I have given the views of the churches on this matter. Millions of people in Australia believe in Christianity and are represented by the churches I have mentioned. None of them would be regarded as Communists merely because they advocate the banning of this hideous, diabolical instrument of man, which makes the savages of the past appear to be gentlemen by comparison with us. I stress the church angle on this matter. I was a Methodist minister for eight years and should know what I am talking about.

Dr. AlbertSchweitzer, a Nobel Prize winner and a famous Christian statesman and missionary in Africa, appealed in midApril of this year for an end to nuclear tests. No one would call him' a Communist! He was supported by Professor Hahn of Germany, who is also a Nobel Prize winner and one of the eighteen leading West German scientists who have declared that they will not work on atomic weapons. If all the scientists in the world, including Russia, adopted that attitude, we would, have no need to worry about a nuclear war. These men are giving up their professions and saying that they will not work again on atomic weapons. Professor Hahn was joined by Professors Otto Haxel Heinz Maier-Leibnitz and Wolfgang Riezler

We are convinced that we are on the side of humanity and everything that is decent and right when we bring before the Parliament a subject such as this. A gallup poll on this issue was taken in December of last year. The results show that the Australian people are behind us on this matter. The question asked referred to the banning of atomic tests and the handing over of nuclear power to international control. Sixty-six per cent, of the Australian people said " Yes ". Of Liberal-Australian Country party voters, 60 per cent, said " Yes ". So you, the advocates of nuclear tests, are in a minority in this Parliament!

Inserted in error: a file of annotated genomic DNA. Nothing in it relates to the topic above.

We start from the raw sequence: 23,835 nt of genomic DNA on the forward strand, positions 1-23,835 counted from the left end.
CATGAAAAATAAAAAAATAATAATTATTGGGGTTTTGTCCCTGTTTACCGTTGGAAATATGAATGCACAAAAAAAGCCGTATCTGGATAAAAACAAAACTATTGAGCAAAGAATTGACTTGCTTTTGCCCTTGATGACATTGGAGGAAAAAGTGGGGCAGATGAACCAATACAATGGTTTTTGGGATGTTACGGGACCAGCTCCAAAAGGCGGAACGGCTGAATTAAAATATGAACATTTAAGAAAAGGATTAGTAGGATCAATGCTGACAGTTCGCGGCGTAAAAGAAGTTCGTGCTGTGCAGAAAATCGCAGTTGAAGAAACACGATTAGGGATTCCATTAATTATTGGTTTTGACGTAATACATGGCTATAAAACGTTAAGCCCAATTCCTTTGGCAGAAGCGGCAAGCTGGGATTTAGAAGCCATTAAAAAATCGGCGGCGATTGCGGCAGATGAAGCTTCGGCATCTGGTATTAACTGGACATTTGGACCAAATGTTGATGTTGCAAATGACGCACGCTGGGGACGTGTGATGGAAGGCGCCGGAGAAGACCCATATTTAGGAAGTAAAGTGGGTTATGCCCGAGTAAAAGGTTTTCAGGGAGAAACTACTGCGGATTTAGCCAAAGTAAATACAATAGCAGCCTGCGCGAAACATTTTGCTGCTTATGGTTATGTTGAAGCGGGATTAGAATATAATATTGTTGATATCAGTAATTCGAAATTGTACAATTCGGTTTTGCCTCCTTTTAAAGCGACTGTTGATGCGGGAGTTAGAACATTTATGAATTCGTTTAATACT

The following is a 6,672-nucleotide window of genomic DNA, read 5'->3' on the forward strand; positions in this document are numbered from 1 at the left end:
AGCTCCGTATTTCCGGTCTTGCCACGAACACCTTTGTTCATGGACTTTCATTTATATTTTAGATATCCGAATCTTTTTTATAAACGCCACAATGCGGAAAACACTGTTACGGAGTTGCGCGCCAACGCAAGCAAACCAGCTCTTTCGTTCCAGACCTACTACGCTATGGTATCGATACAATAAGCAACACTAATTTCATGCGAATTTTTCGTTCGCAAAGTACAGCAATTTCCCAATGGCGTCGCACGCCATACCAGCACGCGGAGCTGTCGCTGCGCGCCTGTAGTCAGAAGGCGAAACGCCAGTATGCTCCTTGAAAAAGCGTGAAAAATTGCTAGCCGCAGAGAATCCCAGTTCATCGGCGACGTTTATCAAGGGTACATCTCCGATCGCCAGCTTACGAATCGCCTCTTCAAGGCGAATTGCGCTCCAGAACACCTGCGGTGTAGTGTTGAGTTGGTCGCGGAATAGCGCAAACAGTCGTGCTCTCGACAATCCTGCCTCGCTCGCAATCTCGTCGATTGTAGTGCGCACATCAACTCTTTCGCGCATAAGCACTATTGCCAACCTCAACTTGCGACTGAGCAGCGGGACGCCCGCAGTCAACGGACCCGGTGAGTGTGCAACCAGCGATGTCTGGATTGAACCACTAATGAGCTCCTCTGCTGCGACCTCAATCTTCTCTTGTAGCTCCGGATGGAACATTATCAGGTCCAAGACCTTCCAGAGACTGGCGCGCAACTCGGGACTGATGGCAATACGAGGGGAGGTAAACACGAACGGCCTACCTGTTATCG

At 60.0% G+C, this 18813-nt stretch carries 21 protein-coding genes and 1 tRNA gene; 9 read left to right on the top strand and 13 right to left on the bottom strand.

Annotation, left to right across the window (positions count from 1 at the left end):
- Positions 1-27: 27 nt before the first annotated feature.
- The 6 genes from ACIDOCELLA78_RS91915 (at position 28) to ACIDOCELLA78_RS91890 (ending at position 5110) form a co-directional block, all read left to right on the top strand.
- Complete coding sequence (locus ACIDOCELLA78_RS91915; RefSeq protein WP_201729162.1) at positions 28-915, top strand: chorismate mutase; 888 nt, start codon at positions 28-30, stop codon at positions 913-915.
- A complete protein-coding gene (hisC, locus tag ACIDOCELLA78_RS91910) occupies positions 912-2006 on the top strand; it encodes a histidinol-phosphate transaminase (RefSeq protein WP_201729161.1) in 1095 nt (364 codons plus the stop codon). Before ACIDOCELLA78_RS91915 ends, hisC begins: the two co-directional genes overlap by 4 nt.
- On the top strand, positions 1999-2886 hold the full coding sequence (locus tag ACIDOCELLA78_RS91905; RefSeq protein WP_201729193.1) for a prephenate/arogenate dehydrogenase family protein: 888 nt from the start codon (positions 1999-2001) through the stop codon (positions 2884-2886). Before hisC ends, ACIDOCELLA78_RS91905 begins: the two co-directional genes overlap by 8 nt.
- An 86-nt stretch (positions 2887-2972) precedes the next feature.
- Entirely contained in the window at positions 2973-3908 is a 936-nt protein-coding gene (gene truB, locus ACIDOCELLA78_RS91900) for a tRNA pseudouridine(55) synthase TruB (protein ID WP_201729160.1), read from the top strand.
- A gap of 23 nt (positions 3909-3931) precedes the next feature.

Order! I ask the honorable member to address the Chair.

Mr DUTHIE - Seventy-two per cent, of Labour voters favoured the banning of atomic weapons tests. So, from all the evidence that we have gathered, it is obvious that those who will not do something to have these weapons banned are in the minority. Who is going to start making peace, anyway? That is the question. Some one has to start somewhere, some time. When will the nations of the world begin to trust one another. When the United States of America suggests a plan to stop the stockpiling of nuclear weapons, Russia suspects a trap and rejects it. When Russia proposes a plan for " open skies " over vast areas, the United States says, "It is no good; we cannot trust the Reds". When the United Kingdom proposes multilateral disarmament, the United States is luke-warm and Russia is suspicious. So we go on with this attitude of international lunacy, week after week, and month after month, with the lives of every one at stake while the nations of the world refuse to agree to make a start on the banning of nuclear weapons. This means that no scheme to save humanity is considered to be any good unless an individual nation's own plan is accepted. The attitude is, " My way to peace, or no peace; my way to disarmament, or no disarmament ". At what stage will one nation begin to trust the other? When will the nations of the world meet on common ground, and find a common denominator of agreement on this issue between East and West, between the Union of Soviet Socialist Republics and the rest of the world? Each of the three Powers finds fault with each other's proposals, therefore, no start is made to save civilization. Why not take the areas of agreement as a starting point? Why not find even a small piece of trust to start with?


Order! The honorable member's time has expired.